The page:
already adopted a student transition plan allowing seniors to remain at their original high school. Juniors and siblings may also opt back. Please see plan details at CVSD.org.
Ben C. Small CVSD Superintendent For more, see ad on page 41.
QUESTION: How can my business get more involved in the community — and is it worth it? At Baker Construction and Development, we have a strong commitment to improving the lives of the people in the great community we are lucky enough to call home. It is of paramount importance that we support the community that has supported us since 1951. Our city has some incredible businesses BAKER SPINK and nonprofits working hard to improve the lives of many. While we wish we could help them all financially, we are proud to say our employees donate their most treasured asset with the greatest generosity: their time. From serving on boards and committees to getting out there and actually rolling up our sleeves to lend a hand, great experiences and relationships are built through service. How did we get started? We connected with things that were already important to us. Servant leadership is taking care of those around you before one’s self. We’re proud to partner with many companies and nonprofits that share our values and moral compass. As we head into the future, we’ll continue doing business the old-fashioned way with a healthy sense of humor and treating our clients as an extension of our family. It is a true joy to partner with groups with shared passions for our great community.
Brooke Baker Spink Director of Business Development Baker Construction & Development Inc. For more, see ad on page 29.
QUESTION: Does the Spokane Valley Heritage Museum have Liberty Lake history, too? Absolutely! In fact, in a historical context, Liberty Lake is part of Spokane’s “Valley,” which stretched from the Rathdrum Prairie in Idaho all the way into modern-day Spokane. We have always viewed Liberty Lake as an important part of the Valley’s history chronicled at the museum.
To that end, we have literally hundreds of Liberty Lakerelated items, from a handwritten letter written by Steve Liberty, to doors and bathing attire from the
NEED A RIDE? Spokane Transit (STA) is Liberty Lake’s full-service mobility provider. My other car’s an STA bus. “You don’t have to marry us, just date us,” said E. Susan Meyer, STA’s Chief Executive Officer and fellow Liberty Lake resident. “Using public transit doesn’t mean you never drive, but it can mean you only need to own one car.” So which mobility services are right for you? Fixed Route Bus: Spokane Transit operates 147 buses on 40 different routes, covering 248 square miles within Spokane County. Three of these routes serve the Liberty Lake Park & Ride: • Route 74: Direct access to East Indiana services and Spokane Valley Mall, this route serves the Mirabeau Park & Ride then continues downtown via I-90. • Route 172: Travels from Liberty Lake Park & Ride to downtown Spokane via I-90. Ideally suited for commuters and students as, during peak commute hours, buses leave for downtown every 15 minutes.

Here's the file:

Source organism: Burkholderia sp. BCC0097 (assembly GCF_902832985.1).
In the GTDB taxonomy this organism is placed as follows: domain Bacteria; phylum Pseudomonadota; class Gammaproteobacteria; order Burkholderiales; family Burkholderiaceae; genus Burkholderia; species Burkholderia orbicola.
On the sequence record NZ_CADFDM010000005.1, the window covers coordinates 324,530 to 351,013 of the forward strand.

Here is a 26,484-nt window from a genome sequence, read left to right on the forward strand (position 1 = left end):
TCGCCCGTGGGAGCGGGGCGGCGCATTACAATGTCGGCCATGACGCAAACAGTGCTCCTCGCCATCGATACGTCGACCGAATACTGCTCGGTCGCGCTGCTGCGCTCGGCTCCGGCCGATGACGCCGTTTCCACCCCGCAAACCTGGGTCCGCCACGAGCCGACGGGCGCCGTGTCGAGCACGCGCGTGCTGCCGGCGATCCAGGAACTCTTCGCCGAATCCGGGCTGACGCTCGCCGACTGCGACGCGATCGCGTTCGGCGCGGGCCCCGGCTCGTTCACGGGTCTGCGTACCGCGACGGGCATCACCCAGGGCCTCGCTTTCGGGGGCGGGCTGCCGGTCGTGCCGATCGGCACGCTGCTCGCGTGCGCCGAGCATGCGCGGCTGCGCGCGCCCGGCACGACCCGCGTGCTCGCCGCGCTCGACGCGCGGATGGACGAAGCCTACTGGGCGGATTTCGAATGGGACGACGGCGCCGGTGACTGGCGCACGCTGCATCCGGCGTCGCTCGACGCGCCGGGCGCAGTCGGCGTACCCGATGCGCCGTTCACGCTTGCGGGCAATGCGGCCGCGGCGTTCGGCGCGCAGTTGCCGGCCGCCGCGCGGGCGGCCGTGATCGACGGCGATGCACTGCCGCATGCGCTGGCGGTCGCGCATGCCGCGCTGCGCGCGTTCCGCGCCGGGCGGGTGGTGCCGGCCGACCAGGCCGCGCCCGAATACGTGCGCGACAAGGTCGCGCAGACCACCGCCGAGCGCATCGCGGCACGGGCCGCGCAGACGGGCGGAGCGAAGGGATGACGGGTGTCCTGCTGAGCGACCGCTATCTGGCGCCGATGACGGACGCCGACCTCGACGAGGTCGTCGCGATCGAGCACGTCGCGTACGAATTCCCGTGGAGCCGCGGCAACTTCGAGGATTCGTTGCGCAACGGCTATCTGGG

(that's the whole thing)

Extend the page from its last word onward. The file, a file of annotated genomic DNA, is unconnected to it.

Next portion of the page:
original bathhouse on Wicomico Beach, to a wealth of historical photos of the community. Liberty Lake history most certainly lives here! This is just one of the ways that we live out one of our favorite phrases around here: “We can connect you!” Some people want to be connected to the history of their community, but we also have a vast database of genealogical data for those interested in Spokane area family history. As the museum has grown, it has truly become a regional repository, with archives of historical and genealogical data spanning the entire Inland Northwest. We would love to have you visit and discover more about your connection to Liberty Lake, your family and our region.
Jayne Singleton Director, Spokane Valley Heritage Museum Visit spokanevalleymuseum.com for more and see ad on page 41.
• Route 98: Gets you to great shopping, restaurants and services along East Sprague and connects with the Valley’s transportation hub, the Valley Transit Center. Vanpool: Vanpool is like carpooling, but with groups of people who live and work in approximately the same areas that can share the commute to work in a van provided by Spokane Transit. Vanpools cater to long distance commutes anywhere within eastern Washington and north Idaho, as long as the van starts or ends within STA’s boundaries. Vanshare: If you can take the bus most of the way to work, but need a ride from home to a transit stop, or from a park & ride to your workplace, Vanshare can bridge the gap. Paratransit: Spokane Transit takes pride in offering the best possible van transportation to customers eligible for paratransit service under the Americans with Disabilities Act guidelines. Paratransit provides service to over 8,000 ADA-eligible customers, their guests and their personal care attendants.
For more on STA, visit SpokaneTransit.com and see ad on page 15.
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